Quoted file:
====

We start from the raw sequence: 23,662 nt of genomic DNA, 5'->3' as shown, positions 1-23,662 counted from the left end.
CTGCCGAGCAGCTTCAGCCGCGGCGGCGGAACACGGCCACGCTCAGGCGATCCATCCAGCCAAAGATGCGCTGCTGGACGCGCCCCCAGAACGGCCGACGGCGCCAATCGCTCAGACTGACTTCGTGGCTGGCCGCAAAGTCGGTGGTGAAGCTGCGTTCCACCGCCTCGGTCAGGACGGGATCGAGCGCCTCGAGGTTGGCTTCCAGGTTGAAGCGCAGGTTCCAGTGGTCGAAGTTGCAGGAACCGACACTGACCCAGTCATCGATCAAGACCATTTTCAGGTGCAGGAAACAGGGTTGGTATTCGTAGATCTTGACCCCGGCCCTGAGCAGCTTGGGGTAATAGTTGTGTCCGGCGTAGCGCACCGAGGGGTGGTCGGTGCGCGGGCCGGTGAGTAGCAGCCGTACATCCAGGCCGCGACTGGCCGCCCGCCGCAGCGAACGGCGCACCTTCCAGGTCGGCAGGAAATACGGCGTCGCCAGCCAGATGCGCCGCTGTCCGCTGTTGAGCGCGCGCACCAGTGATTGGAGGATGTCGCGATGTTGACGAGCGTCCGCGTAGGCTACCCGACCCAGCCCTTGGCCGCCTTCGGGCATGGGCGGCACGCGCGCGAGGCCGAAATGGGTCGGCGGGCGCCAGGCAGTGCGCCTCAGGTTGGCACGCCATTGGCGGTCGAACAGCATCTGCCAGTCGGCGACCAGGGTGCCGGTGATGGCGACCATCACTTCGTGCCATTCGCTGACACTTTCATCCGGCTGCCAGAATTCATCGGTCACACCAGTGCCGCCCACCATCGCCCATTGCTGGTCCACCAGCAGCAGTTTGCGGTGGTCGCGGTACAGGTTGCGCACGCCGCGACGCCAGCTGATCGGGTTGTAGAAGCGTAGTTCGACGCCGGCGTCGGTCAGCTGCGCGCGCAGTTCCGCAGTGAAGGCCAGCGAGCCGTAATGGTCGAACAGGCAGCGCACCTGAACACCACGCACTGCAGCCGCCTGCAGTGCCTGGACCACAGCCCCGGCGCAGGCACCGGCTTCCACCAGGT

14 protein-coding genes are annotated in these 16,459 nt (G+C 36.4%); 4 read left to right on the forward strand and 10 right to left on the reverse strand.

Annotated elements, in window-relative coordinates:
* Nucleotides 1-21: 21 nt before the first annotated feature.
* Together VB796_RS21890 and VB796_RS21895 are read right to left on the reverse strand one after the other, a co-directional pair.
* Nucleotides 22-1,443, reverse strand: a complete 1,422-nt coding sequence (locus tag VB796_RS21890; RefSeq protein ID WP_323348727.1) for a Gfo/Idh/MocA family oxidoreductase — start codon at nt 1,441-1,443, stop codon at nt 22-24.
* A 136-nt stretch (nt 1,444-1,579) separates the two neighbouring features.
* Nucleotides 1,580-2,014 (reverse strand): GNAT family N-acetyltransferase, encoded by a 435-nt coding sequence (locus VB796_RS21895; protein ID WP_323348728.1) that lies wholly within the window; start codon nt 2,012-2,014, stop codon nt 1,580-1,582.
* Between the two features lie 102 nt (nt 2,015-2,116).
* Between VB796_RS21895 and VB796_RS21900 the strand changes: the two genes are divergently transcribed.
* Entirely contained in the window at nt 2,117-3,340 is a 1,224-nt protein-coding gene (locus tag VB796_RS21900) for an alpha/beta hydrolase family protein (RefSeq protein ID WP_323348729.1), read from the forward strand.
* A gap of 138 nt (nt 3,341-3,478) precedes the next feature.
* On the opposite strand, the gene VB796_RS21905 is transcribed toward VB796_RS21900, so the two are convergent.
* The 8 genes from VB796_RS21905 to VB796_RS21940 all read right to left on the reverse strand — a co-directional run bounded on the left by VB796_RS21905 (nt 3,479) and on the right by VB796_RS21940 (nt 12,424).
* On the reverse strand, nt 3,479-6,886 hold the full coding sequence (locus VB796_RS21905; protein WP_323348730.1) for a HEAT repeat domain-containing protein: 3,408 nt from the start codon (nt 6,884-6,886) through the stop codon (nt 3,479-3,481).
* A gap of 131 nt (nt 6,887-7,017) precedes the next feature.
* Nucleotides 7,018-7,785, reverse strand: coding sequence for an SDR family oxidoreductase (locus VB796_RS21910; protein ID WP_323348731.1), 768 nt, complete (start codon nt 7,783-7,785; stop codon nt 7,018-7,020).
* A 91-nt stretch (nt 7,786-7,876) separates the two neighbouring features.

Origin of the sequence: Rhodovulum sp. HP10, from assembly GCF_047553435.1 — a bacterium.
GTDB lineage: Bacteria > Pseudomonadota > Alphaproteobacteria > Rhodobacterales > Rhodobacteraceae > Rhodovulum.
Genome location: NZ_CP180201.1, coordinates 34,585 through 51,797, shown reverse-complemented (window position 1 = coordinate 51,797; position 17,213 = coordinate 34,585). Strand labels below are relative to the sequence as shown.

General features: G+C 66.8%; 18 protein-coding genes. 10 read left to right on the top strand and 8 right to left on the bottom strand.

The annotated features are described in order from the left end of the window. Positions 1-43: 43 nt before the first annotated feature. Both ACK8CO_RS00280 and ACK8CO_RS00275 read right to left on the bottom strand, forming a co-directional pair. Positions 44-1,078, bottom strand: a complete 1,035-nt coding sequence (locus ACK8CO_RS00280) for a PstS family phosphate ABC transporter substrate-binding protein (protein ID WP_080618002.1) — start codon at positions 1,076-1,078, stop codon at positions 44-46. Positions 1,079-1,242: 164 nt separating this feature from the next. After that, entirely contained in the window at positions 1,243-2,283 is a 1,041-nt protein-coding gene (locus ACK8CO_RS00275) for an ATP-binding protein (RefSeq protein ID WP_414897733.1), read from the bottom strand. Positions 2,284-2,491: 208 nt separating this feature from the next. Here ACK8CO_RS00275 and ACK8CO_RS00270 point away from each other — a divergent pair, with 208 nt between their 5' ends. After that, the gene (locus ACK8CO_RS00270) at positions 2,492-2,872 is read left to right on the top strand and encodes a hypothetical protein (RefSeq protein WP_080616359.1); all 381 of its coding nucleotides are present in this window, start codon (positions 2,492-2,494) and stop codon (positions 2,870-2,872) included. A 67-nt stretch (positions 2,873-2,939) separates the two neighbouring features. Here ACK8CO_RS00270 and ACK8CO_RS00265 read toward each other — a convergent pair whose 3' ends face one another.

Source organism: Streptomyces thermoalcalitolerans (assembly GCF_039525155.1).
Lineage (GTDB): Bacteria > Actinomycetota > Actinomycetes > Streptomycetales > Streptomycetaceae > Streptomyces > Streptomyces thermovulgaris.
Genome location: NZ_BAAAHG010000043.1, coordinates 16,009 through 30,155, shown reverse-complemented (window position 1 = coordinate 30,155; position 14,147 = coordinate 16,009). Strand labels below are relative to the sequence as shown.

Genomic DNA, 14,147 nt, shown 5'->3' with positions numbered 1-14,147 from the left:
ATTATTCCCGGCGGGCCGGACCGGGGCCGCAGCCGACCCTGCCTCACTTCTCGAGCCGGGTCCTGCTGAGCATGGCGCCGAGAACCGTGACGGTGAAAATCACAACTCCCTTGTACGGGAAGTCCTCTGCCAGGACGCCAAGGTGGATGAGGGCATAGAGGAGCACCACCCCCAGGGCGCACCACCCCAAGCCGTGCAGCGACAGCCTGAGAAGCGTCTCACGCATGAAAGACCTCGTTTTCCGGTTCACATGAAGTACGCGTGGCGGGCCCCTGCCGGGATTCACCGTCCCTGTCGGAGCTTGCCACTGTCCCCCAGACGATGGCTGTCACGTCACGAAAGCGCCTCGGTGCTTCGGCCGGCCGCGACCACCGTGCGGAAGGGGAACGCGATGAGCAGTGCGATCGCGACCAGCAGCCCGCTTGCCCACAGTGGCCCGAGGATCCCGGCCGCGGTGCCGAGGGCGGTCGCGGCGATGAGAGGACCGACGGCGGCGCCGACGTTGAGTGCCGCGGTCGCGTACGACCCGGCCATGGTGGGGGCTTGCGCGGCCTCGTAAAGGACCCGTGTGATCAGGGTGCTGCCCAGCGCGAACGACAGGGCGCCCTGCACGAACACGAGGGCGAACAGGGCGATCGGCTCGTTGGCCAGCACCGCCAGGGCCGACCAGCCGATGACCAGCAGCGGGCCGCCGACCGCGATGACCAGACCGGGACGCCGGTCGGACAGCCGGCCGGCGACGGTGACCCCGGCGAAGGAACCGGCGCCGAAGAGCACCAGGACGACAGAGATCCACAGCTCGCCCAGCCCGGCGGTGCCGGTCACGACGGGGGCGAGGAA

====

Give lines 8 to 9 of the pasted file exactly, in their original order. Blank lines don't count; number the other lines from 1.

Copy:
* A 136-nt stretch (nt 1,444-1,579) separates the two neighbouring features.
* Nucleotides 1,580-2,014 (reverse strand): GNAT family N-acetyltransferase, encoded by a 435-nt coding sequence (locus VB796_RS21895; protein ID WP_323348728.1) that lies wholly within the window; start codon nt 2,012-2,014, stop codon nt 1,580-1,582.